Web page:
AMI, Meat and Poultry Coalition Launch Web Site Calling for Balanced Food and Fuel Policy

US - AMI and a coalition of meat, livestock and poultry organizations today unveiled, a Web site dedicated to informing policy-makers, the media and the public about the impact of national ethanol policy on the industry and on consumers.
calendar icon 12 June 2007
clock icon 2 minute read

The timely Web site features economic analyses, charts, third-party experts, important reading and basic facts about ethanol policy. Coalition member sponsors include the American Meat Institute, National Chicken Council, National Cattlemen’s Beef Association, National Meat Association, National Milk Producers Federation, National Pork Producers Council, National Turkey Federation and United Egg Producers.

A national mandate for the fuel industry to utilize 7.5 billion gallons of renewable fuels each year, a $0.51 per gallon tax incentive for ethanol blenders, and a tariff on imported ethanol have all stimulated demand for ethanol and driven up the cost of corn, which is the primary feedstock for ethanol production in the United States.

But as points out, livestock and poultry producers rely on corn to feed their animals. The rising cost of corn has driven up the cost of feed and with it the cost of meat, dairy and poultry products, causing some producers to cut back production. According to the coalition, these economic shifts will affect consumer purchasing behavior, potentially reducing animal protein consumption.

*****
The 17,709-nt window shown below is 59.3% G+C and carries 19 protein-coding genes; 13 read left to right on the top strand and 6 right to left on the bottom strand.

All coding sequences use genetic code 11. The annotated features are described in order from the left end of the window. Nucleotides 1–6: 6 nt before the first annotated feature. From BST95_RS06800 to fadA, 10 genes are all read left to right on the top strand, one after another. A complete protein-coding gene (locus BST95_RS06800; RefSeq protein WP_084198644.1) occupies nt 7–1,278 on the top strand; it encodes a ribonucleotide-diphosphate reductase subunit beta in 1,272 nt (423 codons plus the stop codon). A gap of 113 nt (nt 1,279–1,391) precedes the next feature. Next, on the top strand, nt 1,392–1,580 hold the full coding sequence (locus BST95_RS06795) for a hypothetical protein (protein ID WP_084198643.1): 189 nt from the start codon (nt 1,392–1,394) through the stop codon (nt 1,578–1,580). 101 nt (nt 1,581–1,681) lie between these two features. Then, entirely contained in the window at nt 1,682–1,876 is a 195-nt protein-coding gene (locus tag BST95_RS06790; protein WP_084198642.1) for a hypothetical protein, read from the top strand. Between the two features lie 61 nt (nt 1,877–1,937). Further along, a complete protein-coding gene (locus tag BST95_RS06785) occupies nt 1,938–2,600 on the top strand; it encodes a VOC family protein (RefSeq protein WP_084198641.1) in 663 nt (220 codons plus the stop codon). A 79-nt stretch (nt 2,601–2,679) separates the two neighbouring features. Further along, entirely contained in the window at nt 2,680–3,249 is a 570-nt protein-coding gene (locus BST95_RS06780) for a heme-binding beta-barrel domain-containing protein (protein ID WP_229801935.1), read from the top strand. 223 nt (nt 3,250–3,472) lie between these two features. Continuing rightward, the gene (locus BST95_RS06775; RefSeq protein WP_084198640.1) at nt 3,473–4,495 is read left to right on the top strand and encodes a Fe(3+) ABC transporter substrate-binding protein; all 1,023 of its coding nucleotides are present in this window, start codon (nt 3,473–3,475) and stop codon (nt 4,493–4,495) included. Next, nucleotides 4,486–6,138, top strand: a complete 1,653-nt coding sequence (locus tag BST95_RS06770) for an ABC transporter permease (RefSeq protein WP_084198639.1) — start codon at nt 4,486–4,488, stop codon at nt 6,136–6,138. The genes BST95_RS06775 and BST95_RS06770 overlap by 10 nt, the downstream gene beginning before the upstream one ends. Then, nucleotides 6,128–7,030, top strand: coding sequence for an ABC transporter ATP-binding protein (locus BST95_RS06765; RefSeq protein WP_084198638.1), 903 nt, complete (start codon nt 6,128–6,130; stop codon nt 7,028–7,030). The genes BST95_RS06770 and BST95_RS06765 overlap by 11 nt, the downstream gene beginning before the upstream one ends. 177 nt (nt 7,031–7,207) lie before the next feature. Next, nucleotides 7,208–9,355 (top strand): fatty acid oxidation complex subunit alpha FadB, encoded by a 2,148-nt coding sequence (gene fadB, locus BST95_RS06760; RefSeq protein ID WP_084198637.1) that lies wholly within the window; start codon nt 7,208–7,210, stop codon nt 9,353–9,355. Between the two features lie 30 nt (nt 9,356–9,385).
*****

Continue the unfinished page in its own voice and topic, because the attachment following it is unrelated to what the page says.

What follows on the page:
“Our nation’s current ethanol policy may be good news for petroleum blenders, but it’s a raw deal for animal agriculture and consumers,” the site says. “A more rational policy, however, can help avert the coming economic crisis.” On the site, the coalition details the policies that its members believe will help balance food and fuel policy.

“We hope this site will be a valuable resource on this important national issue,” said AMI President J. Patrick Boyle, whose association is a member of the coalition. “Our ethanol policy is having enormous consequences in the food and agriculture sector, and we believe that informed policy-makers can make better decisions to balance food and energy needs.

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